This was first published on ksl.com
I do not have the holiday spirit and I am actually so depressed I wish I could skip the whole thing. I dread the family gatherings and resent the fact I feel obligated to spend money on things we don’t need. I wish I could feel differently, but honestly I’m Scrooge at this point. Any advice on how to shake off these feelings?
Holiday depression can be caused by a number of factors, including fears about not being good enough (that are triggered by family parties) or sharp feelings of loneliness caused by divorce, separation or death of a loved one. You could feel down because of unrealistic expectations about how your holiday celebrations should look or you may suffer from seasonal affective disorder where the darker days with less sunlight affect your mood.
If you find yourself sleeping more than usual, overeating, feeling anxious or moody, having low energy, losing interest in activities you usually enjoy, or if you can’t focus or think clearly, you may have seasonal affective disorder (SAD).
According to WedMD, about 11 million Americans suffer from SAD, a sensitivity to the shorter days and reduced sunlight, which disrupts your circadian rhythm or body clock. The lack of sun exposure causes your brain to work overtime trying to produce melatonin.
If you feel sad in the winter and suspect you might have SAD, you should talk to your doctor, get more Vitamin D, maximize sun exposure and possibly even take medication. Most doctors recommend getting 30 minutes of direct sunlight first thing in the morning, and sunlight through a window doesn’t count. You may need a sunbox or some trips to the tanning booths if it's too cold to be outside.
If you have experienced loss, a change at work or are struggling financially you may want to talk to a therapist or coach who can help you process your emotions in a healthy way. They can help you create a healthy mindset for surviving those family parties too. I wrote an article with tips for difficult family parties a few weeks ago, and make sure you get the Holiday Mindset Worksheet.
I also highly recommend the new book "The Depression Miracle" by Greg Thredgold. It is packed with great ideas for beating depression and feeling better about life.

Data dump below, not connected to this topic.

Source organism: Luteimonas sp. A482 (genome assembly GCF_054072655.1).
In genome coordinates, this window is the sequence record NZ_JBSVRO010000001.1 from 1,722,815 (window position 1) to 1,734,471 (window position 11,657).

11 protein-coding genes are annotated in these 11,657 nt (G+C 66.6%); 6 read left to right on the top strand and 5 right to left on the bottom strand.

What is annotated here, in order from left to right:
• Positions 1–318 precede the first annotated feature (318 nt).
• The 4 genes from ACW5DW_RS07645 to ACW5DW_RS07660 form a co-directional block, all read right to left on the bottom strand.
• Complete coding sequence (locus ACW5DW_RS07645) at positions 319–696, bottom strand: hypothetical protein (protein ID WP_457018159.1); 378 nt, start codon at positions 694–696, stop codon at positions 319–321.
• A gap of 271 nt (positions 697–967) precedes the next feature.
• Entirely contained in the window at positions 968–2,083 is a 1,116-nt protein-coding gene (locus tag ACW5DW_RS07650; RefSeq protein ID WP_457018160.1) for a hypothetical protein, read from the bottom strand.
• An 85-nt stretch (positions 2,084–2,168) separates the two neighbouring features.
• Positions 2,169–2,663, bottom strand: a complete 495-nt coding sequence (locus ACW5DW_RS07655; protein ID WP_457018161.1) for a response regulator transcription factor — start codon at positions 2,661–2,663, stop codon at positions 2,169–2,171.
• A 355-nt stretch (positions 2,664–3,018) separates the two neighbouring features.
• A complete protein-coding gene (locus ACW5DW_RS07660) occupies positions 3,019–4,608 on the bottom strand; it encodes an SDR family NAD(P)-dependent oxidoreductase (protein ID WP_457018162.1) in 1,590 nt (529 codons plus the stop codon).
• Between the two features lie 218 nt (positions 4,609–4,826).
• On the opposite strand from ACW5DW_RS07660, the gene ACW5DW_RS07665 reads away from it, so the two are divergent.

If you just hate the holidays and resent the obligation to spend money, then you need to consciously choose a more positive mindset. We are all in the habit of letting our subconscious minds determine how we feel. When you live unconsciously, you are on autopilot, letting your past experiences and thoughts determine your current mood.
Don't do this.
You have the power to consciously choose your mindset in any moment, but most of us have not learned how to harness that power and control our feelings. We also don’t know how to process feelings in a healthy way. There is a great e-book on my website on processing emotions, which would help you with this. It gives you a procedure to follow when you feel down and guides you through choosing something better.
Whatever you are feeling, it is showing up for a reason. You may need to sit with the emotion and let it play out a little before you can figure out what it’s here to teach you. Life is a classroom, and every experience serves your education in some way. Every experience can make you wiser, more compassionate, stronger or more loving, but you must get conscious about the emotions to use them this way.
Here are some other ways you can choose happiness this holiday season:
Kimberly Giles is the president of claritypointcoaching.com. She is the author of the book "Choosing Clarity: The Path to Fearlessness" and a life coach, speaker and people skills expert.
Coaching with a ClarityPoint Coach is less expensive than you think - If you need help we can find you a coach you can afford.
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These articles were originally published on KSL.COM
Giles is the president and founder of Claritypoint Life Coaching and is a
popular life coach, author and speaker. She was named
one of the top 20 advice gurus in the country by Good Morning America in 2010. She appears regularly
on local and national TV and Radio.